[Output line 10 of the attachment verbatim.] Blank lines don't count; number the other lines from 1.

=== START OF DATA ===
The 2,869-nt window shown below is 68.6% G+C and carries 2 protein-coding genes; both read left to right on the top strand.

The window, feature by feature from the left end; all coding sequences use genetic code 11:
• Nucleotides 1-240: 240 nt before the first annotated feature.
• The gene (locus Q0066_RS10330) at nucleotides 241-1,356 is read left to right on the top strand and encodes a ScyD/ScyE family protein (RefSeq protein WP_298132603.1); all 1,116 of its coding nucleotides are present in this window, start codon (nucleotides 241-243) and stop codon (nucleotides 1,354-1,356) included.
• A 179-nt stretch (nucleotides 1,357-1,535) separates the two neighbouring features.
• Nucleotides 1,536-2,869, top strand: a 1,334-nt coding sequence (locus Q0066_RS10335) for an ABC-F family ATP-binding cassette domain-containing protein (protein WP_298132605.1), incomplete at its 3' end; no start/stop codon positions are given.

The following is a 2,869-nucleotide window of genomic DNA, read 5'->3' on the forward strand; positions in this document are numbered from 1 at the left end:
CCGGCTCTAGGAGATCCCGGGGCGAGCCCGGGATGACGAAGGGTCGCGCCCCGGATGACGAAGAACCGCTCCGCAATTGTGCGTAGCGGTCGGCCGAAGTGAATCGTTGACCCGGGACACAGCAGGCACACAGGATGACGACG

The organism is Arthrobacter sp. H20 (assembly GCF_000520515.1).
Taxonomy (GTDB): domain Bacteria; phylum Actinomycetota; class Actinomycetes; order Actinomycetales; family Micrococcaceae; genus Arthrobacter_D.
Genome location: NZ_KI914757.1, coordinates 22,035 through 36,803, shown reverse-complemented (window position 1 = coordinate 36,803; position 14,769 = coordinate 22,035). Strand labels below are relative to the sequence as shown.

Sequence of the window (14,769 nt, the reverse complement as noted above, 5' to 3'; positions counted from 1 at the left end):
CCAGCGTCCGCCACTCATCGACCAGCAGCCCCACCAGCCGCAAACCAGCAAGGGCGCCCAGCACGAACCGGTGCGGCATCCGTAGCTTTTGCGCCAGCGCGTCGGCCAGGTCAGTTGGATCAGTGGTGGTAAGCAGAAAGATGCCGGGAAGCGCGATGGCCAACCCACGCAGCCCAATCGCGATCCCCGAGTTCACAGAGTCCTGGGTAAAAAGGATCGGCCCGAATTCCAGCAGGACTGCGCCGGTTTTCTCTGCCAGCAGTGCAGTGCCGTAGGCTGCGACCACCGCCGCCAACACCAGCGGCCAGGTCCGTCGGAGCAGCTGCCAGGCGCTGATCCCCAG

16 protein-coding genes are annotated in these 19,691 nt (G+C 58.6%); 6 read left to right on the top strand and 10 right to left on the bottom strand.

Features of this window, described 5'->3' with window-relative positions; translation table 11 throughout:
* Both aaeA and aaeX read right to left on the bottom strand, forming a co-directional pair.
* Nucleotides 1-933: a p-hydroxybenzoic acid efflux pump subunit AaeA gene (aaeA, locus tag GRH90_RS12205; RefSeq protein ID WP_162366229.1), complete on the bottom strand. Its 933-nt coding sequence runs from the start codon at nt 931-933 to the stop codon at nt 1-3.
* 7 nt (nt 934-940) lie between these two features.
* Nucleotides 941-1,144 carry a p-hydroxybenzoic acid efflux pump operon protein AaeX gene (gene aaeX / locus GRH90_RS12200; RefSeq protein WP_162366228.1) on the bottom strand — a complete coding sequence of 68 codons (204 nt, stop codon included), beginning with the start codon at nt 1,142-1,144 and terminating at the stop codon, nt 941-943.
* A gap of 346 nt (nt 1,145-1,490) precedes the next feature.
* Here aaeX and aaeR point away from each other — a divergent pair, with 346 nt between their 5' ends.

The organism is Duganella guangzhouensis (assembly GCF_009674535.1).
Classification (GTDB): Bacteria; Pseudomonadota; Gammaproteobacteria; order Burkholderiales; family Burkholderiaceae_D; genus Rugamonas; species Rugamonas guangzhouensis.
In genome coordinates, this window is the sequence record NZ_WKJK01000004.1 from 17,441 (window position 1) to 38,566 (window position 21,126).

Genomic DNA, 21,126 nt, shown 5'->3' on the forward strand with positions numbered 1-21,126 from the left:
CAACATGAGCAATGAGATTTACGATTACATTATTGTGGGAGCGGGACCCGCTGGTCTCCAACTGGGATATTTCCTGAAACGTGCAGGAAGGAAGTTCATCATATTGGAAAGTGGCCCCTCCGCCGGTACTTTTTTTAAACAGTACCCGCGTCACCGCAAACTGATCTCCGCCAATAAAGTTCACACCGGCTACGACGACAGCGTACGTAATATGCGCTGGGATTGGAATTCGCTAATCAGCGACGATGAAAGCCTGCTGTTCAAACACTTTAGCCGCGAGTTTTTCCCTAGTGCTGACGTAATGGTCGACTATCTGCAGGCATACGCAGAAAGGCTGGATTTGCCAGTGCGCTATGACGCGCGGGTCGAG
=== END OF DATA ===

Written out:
Taxonomy (GTDB): domain Bacteria; phylum Actinomycetota; class Actinomycetes; order Actinomycetales; family Micrococcaceae; genus Arthrobacter_D.